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Thread: Every Day Carry for My Wife

  1. #11
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    Quote Originally Posted by Frank_B View Post
    I do tend to agree with Rip too that there needs to be some stopping power. I want the fucker’s head vaporized when she hits him and no questions as to whether he’s alive or not.
    Don’t aim for the head.

    A revolver is good for inability to rack the slide, however it’s bad for accuracy in a snub nose. I got my wife the LCR mentioned above. The double action trigger pull was so long and heavy that she would pull off target. Of course, this can be overcome with a lot of practice. But you need to know if she is realistically going to do that. I now have an LCR. I’m for the semi auto option with one in the chamber and strict trigger discipline. I also agree that she could be taught by a female instructor how to rack the slide effectively which she should learn. However, if you are going to carry always carry with one in the chamber anyway.

  2. #12
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    Quote Originally Posted by Frank_B View Post
    Well, one of the other issues with the Glock is that itÂ’s a large grip. I have big meaty hands and the larger grip suits me perfectly. She can barely hold on to the damn thing. This is long overdue anyway. She needs something she can handle appropriately. All the same, youÂ’re right about the slide being a technique thing. I did see a S&W 380 with a very easy slide action. It was compact. Real nice.

    I do tend to agree with Rip too that there needs to be some stopping power. I want the fuckerÂ’s head vaporized when she hits him and no questions as to whether heÂ’s alive or not.
    You mentioned that your Glock is a 9mm with a grip that's not comfortable for your wife. I'm guessing it's a G17 which is a full-size gun. You can also try her with a compact size G19 (also 9mm).

    My gun is a G22 which is a full size S&W .40. That gun also comes as a compact, the G23.

    The G19 and G23 are popular with policewomen. That should tell you something. Your wife (and you) should want a weapon that's popular with law enforcement. The compacts are well-known to be concealable as well. Glock also makes subcompacts in these calibers that are even smaller (and more concealable) but these may be harder to shoot.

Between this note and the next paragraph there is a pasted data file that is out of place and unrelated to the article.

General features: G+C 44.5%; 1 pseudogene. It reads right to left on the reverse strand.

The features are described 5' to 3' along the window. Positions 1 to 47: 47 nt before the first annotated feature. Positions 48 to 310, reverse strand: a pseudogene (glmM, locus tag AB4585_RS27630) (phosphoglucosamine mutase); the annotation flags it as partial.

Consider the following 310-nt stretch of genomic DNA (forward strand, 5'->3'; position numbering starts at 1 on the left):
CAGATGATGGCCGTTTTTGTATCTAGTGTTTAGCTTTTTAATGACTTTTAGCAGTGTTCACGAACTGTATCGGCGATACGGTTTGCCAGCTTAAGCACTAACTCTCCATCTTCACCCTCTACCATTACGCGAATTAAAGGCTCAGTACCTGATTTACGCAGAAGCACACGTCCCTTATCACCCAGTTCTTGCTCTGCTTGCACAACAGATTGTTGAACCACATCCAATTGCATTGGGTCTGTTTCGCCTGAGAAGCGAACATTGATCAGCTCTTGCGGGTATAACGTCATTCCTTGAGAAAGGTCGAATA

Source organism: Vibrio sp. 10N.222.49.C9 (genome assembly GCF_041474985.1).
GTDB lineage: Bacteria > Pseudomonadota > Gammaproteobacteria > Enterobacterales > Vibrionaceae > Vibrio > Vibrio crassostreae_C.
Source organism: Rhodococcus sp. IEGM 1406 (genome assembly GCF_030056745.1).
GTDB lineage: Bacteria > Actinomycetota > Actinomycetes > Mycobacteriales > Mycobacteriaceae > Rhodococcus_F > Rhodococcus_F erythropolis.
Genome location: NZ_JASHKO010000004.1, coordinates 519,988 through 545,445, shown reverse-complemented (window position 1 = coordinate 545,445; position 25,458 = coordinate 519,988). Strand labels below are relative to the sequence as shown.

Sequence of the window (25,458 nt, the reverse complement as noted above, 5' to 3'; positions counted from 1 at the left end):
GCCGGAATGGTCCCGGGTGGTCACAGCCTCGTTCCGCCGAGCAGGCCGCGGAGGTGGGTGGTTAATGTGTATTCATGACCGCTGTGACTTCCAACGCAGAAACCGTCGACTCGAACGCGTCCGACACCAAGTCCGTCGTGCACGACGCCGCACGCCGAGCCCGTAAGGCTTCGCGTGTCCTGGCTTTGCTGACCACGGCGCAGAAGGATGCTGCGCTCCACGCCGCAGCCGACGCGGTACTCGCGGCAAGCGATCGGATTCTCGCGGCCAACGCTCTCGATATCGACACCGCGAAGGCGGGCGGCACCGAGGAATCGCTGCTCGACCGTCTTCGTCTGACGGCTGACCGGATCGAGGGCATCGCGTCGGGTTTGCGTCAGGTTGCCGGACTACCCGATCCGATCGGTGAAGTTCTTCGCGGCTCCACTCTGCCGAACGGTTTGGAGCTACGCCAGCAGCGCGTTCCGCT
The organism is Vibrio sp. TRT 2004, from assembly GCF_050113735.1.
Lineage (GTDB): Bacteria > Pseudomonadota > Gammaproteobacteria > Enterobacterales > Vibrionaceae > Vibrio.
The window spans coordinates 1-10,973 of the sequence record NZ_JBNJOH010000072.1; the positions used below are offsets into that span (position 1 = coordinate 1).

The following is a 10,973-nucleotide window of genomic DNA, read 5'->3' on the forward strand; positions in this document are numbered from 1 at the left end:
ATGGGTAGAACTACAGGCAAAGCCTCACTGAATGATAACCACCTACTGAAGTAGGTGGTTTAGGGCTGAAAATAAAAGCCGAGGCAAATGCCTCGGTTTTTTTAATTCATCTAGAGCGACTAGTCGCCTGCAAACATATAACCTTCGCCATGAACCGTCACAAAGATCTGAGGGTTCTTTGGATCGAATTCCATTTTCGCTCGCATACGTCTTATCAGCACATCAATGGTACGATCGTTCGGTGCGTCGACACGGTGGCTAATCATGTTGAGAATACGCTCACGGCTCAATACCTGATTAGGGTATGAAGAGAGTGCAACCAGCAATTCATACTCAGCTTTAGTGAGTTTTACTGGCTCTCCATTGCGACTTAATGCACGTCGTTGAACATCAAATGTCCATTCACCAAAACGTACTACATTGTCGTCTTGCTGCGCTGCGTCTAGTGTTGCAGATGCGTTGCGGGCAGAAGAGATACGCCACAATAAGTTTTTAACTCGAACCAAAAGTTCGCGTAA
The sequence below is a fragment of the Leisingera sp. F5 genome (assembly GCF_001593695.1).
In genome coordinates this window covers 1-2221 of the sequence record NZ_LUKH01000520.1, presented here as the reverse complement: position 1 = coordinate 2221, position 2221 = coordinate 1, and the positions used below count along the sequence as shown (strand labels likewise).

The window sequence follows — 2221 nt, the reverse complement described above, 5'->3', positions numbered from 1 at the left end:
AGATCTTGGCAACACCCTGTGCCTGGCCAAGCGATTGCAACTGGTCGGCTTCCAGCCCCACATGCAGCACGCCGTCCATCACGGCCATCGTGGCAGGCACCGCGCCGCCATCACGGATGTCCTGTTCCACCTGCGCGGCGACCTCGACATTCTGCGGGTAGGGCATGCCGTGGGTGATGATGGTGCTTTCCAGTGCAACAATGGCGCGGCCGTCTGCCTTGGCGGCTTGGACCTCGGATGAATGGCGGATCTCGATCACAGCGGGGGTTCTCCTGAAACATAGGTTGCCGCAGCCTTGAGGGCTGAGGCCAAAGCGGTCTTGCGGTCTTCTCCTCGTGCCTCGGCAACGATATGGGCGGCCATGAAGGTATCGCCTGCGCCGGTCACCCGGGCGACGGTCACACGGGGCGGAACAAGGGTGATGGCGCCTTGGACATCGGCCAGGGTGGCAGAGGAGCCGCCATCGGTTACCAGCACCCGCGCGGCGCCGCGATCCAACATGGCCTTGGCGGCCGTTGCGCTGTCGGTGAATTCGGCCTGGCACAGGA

Surely your wife can find a glock with the perfect grip size chambered in either 9mm or the more powerful .40. Either has enough stopping power to make law enforcement happy. Her gun will have to meet two criteria: 1) it's comfortable to hold and 2) it's comfortable to shoot. If either is not true, she won't enjoy practicing and therefore won't. Get thee to a gun store and have her try a variety of guns. Have her practice racking the slide in the store until she gets it right. Hint: Most happen have a lot of difficulty using the "slingshot" two finger method. There are much better ways for her to do it though.

    Also, as much as it pains me to admit, there are excellent pistols not named Glock and it's well worthwhile to have her try some of those. Some of them may be easier to rack the slide. Understand though that engineering a gun that's harder to rack due to a stronger spring system gives designers more options for creating a more reliable gun. Law enforcement likes Glocks because their reliability is legendary.

    Here's a very good article written by an author with impeccable credentials: Finding the Right Fit: Glocks for Female Cops

  3. #13
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    I wouldn’t go with a striker fired no safety style gun for a newbie

    The LCR is simple, a .38 special is commonly available and after she gets accustomed to shooting you can load it with plus P or full power .357 mag


    Plus P 38 special is adequate, most firearm episodes for civilians are less than 3 rounds

    If she adapted to carrying a firearm you can easily move up to a high capacity gun if she feels the need the LCR would be easy to sell its highly popular

    In the extremely rare event she has a squib round no racking necessary just pull the trigger again
    The Crimsom trace grips are small and the laser is really effective
    The entire gun is small and my daughters do well with them

    You want simplicity

  4. #14
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    Quote Originally Posted by VNV View Post
    Not interested in the Thunderstruck which fires two 22 magnums with each pull of the trigger? Also extremely concealable, and extremely trigger-safe.